Wilderness = Individuation

Forgive me if I keep coming back to the idea of a Passage through the Wilderness. I started this series of posts originally because I wanted to tie it in to my just-published memoir, GOVT CHEESE, which is about my own Wilderness Passage. But I keep coming back to the topic because it seems so central to all of our lives—and particularly our “hero’s journey” odyssey that leads us to our calling as artists and as human beings.

Carl Jung

Most of us are familiar with Jung’s term “individuation.” It was, Jung always said, the goal and the object of any exercise in therapy.

In “the talking cure,” we work with a psychotherapist to explore the content of our unconscious as a means of stripping away all false or delusory selves with the aim of arriving ultimately at our true individuated self. 

In real life, the world kicks the crap out of us until we arrive at the same place.

What the person in therapy is seeking is to answer the question, “Who am I?” And to take it to the next level: “How do I become that? How do I become who I already am?”

A Wilderness Passage, in our real lives for ourselves or in our fiction for a character we have created, is a real-world version of psychotherapy. It’s the psychotherapy of hard knocks.

Are we struggling with anxiety, depression, isolation, PTSD, addiction (of all kinds)? Are we a writer who doesn’t write, a painter who doesn’t paint, an entrepreneur who never starts a business? All these, if you ask me, are versions of the same question: 

“Who am I?”

And the deeper corollary questions:

“What is stopping me from finding out who I am … and what is stopping me from becoming that?”

The passage itself is often the answer. Why do I have a problem with alcohol/porn/doom-scrolling? What does my anxiety protect me from? Why can’t I finish my novel/screenplay/dissertation?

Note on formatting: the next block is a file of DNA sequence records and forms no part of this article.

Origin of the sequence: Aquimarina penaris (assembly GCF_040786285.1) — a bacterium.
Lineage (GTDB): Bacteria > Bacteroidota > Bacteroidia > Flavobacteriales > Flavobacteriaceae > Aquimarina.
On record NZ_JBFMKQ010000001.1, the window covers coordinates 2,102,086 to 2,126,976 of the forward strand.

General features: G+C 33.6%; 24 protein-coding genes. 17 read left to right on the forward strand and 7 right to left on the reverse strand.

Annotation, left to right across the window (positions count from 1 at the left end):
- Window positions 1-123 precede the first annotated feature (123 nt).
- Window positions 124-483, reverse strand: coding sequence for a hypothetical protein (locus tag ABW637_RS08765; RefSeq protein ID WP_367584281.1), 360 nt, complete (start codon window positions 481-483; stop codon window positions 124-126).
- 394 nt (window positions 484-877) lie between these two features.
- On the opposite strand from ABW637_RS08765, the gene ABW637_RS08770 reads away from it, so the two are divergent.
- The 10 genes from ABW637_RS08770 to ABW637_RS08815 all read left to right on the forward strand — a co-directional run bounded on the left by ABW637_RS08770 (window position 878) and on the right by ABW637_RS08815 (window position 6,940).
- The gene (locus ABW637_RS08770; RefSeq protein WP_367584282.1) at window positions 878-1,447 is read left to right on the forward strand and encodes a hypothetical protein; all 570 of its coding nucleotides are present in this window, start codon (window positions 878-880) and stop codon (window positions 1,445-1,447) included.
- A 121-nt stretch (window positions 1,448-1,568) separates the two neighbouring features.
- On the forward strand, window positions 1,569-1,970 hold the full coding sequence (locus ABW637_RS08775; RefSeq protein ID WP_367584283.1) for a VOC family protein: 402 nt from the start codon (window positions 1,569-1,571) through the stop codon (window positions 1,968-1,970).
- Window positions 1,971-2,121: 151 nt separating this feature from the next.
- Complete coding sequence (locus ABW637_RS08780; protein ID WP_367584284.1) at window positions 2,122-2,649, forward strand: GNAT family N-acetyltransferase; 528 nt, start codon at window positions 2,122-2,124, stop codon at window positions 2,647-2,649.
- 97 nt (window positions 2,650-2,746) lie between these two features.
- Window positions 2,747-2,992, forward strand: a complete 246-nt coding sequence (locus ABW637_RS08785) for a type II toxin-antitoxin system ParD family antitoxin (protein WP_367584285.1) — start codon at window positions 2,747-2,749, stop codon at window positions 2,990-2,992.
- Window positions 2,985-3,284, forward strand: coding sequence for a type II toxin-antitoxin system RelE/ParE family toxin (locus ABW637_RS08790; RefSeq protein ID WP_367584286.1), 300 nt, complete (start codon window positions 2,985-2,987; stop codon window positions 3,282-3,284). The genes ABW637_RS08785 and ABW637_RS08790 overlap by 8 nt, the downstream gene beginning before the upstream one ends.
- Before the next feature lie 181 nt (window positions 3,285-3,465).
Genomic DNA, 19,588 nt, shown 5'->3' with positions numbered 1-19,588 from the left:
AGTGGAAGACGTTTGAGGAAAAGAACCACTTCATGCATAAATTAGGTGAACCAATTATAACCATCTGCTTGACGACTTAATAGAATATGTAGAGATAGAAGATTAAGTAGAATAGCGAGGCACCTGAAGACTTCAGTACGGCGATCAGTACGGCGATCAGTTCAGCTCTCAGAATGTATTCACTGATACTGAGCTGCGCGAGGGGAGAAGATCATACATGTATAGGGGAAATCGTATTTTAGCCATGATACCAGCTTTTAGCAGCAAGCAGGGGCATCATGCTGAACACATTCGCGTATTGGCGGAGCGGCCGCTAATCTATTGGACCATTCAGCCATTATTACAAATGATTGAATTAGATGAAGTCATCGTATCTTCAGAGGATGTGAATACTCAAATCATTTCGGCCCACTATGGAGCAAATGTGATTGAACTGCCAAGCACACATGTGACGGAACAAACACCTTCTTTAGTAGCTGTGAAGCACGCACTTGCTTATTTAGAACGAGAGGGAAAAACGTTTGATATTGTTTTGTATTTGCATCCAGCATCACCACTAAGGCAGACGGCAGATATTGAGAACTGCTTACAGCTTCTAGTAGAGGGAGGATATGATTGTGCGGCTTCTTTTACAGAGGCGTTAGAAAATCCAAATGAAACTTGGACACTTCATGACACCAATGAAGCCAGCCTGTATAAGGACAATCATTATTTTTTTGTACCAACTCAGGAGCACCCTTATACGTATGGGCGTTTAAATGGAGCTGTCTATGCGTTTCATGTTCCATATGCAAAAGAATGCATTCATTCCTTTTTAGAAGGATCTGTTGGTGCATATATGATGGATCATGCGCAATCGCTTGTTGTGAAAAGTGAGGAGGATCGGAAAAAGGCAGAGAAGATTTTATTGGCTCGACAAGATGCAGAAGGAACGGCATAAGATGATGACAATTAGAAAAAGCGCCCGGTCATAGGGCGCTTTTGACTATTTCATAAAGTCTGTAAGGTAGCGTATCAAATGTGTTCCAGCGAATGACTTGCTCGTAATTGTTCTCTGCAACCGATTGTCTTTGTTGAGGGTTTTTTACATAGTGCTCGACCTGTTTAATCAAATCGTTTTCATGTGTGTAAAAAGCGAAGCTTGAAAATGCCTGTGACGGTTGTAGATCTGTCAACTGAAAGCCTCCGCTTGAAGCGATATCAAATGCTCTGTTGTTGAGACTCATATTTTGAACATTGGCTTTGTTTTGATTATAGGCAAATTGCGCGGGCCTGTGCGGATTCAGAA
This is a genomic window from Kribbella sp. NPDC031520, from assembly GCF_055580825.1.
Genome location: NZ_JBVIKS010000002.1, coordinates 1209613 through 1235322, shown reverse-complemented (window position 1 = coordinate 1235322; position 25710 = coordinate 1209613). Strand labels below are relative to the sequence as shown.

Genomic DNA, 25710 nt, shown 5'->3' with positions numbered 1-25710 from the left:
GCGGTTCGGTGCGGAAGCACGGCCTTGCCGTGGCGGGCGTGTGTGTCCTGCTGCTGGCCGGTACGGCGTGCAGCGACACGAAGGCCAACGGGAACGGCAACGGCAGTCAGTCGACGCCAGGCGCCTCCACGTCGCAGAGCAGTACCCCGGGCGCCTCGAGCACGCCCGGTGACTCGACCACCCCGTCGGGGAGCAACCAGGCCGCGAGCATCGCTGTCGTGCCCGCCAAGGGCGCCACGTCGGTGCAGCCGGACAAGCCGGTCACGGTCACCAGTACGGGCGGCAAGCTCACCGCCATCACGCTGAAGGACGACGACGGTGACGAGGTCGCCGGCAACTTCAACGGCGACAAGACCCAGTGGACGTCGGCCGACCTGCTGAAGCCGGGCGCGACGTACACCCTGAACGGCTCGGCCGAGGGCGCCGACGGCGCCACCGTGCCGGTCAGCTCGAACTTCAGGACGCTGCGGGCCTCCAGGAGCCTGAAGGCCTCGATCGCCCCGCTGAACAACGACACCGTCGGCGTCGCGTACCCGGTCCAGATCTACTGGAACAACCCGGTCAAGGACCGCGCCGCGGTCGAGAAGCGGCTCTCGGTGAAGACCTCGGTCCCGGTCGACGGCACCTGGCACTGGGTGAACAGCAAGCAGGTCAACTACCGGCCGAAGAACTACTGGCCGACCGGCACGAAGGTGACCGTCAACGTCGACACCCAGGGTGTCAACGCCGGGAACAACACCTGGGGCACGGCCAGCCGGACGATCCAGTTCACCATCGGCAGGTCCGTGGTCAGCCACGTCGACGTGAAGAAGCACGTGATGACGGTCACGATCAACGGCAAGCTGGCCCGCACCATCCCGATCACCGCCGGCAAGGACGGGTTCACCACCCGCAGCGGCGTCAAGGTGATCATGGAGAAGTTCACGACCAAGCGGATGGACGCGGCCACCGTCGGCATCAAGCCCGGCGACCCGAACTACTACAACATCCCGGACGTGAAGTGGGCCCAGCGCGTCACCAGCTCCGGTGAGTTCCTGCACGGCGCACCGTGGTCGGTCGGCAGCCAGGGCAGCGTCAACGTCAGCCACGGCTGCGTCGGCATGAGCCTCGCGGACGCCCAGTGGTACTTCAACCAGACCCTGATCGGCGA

The wilderness itself will teach us because it will break us down. We will run and run until we run out of bullshit. At that point—an All is Lost Moment—we’ll come face to face with Jung’s question.

For me it was, “I’m running from writing.” 

Individuation for me was, “Sit the f*ck down and start writing.”

That was my answer to the question, “Who am I?”

When all the false selves and the runaway selves and the let’s-try-this-version-of-who-we-are selves have shot their wad and fallen to the wayside, what is left?

That’s individuation.

That’s who we really are.


Steve shows you the predictable Resistance points that every writer hits in a work-in-progress and then shows you how to deal with each one of these sticking points. This book shows you how to keep going with your work.

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A short book about the writing of a first novel: for Steve, The Legend of Bagger Vance. Having failed with three earlier attempts at novels, here's how Steve finally succeeded.



Steve shares his "lessons learned" from the trenches of the five different writing careers—advertising, screenwriting, fiction, nonfiction, and self-help. This is tradecraft. An MFA in Writing in 197 pages.



Amateurs have amateur habits. Pros have pro habits. When we turn pro, we give up the comfortable life but we find our power. Steve answers the question, "How do we overcome Resistance?"



  1. Shelley Koroneos on July 12, 2023 at 1:56 am

    Just thank you. I breathed a little deeper and my smile got a little wider.

  2. Nadja Streeck on July 12, 2023 at 2:02 am

    Exactly! Thank you.

    • Jim Sapara on July 12, 2023 at 2:35 am

      Thank you. This is precisely where I am at. 3 days ago I experienced an all is lost moment and now seeking and expecting a solution. ‘ I am a ……?

      • Anaheeta on July 12, 2023 at 10:45 am

        Thank you.

  3. Anonymous on July 12, 2023 at 2:20 am

    Thank you. Thank you.

    • Joan Di Stefano on July 12, 2023 at 11:30 am

      Yes. exactly what I am going through !

    • Milan on July 17, 2023 at 9:09 am

      “run and run, until we run out of bullshit”


      True. ❤️

  4. Janis on July 12, 2023 at 2:47 am

    The is so so true. 🙂

  5. Malaika on July 12, 2023 at 3:51 am

    Wowww, I absolutely LOVE THIS! Yes yes yes! Exactly. This is so good! Thank you, Steven Pressfield! God bless you!

  6. Jesse Passmore on July 12, 2023 at 4:04 am

    Excellent food for thought. Thank you.

  7. Kim Costa on July 12, 2023 at 4:28 am

    Loud and clear. Thank you!

  8. Stephen on July 12, 2023 at 5:11 am

    Excellent reflections on the art and science of creativity and it’s place in the warrior’s quest.

  9. Gail on July 12, 2023 at 5:15 am